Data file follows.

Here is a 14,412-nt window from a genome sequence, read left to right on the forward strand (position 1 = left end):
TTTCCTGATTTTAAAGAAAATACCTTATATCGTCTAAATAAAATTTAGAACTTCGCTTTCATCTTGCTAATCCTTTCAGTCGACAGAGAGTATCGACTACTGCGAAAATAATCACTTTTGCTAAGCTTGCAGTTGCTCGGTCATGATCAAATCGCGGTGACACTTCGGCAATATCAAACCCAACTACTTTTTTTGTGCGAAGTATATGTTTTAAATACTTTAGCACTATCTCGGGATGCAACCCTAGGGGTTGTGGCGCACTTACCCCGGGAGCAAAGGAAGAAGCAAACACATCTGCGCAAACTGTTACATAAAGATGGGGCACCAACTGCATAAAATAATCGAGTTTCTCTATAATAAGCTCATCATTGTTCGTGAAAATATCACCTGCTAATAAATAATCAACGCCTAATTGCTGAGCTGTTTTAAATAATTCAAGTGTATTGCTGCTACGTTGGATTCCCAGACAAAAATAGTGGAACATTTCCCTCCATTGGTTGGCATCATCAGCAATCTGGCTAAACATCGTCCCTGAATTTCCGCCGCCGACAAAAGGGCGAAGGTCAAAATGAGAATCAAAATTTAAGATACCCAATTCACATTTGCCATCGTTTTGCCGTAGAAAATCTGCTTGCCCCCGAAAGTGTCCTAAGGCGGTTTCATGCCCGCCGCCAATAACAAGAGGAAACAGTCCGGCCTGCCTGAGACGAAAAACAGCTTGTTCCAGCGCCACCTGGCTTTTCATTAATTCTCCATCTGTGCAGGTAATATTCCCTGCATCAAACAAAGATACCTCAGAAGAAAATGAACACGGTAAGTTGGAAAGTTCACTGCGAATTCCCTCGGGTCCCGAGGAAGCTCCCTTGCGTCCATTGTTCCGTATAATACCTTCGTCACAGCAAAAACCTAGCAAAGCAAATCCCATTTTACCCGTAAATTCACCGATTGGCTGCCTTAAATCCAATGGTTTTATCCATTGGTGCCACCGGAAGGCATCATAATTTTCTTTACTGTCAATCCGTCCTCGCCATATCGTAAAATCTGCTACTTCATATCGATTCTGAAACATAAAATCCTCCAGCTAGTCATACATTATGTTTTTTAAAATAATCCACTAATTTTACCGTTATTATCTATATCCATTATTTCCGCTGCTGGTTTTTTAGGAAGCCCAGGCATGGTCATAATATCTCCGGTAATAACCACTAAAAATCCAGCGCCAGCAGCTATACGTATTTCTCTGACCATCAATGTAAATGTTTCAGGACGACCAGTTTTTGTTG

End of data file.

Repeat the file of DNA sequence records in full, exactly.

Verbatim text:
Here is a 14,412-nt window from a genome sequence, read left to right on the forward strand (position 1 = left end):
TTTCCTGATTTTAAAGAAAATACCTTATATCGTCTAAATAAAATTTAGAACTTCGCTTTCATCTTGCTAATCCTTTCAGTCGACAGAGAGTATCGACTACTGCGAAAATAATCACTTTTGCTAAGCTTGCAGTTGCTCGGTCATGATCAAATCGCGGTGACACTTCGGCAATATCAAACCCAACTACTTTTTTTGTGCGAAGTATATGTTTTAAATACTTTAGCACTATCTCGGGATGCAACCCTAGGGGTTGTGGCGCACTTACCCCGGGAGCAAAGGAAGAAGCAAACACATCTGCGCAAACTGTTACATAAAGATGGGGCACCAACTGCATAAAATAATCGAGTTTCTCTATAATAAGCTCATCATTGTTCGTGAAAATATCACCTGCTAATAAATAATCAACGCCTAATTGCTGAGCTGTTTTAAATAATTCAAGTGTATTGCTGCTACGTTGGATTCCCAGACAAAAATAGTGGAACATTTCCCTCCATTGGTTGGCATCATCAGCAATCTGGCTAAACATCGTCCCTGAATTTCCGCCGCCGACAAAAGGGCGAAGGTCAAAATGAGAATCAAAATTTAAGATACCCAATTCACATTTGCCATCGTTTTGCCGTAGAAAATCTGCTTGCCCCCGAAAGTGTCCTAAGGCGGTTTCATGCCCGCCGCCAATAACAAGAGGAAACAGTCCGGCCTGCCTGAGACGAAAAACAGCTTGTTCCAGCGCCACCTGGCTTTTCATTAATTCTCCATCTGTGCAGGTAATATTCCCTGCATCAAACAAAGATACCTCAGAAGAAAATGAACACGGTAAGTTGGAAAGTTCACTGCGAATTCCCTCGGGTCCCGAGGAAGCTCCCTTGCGTCCATTGTTCCGTATAATACCTTCGTCACAGCAAAAACCTAGCAAAGCAAATCCCATTTTACCCGTAAATTCACCGATTGGCTGCCTTAAATCCAATGGTTTTATCCATTGGTGCCACCGGAAGGCATCATAATTTTCTTTACTGTCAATCCGTCCTCGCCATATCGTAAAATCTGCTACTTCATATCGATTCTGAAACATAAAATCCTCCAGCTAGTCATACATTATGTTTTTTAAAATAATCCACTAATTTTACCGTTATTATCTATATCCATTATTTCCGCTGCTGGTTTTTTAGGAAGCCCAGGCATGGTCATAATATCTCCGGTAATAACCACTAAAAATCCAGCGCCAGCAGCTATACGTATTTCTCTGACCATCAATGTAAATGTTTCAGGACGACCAGTTTTTGTTG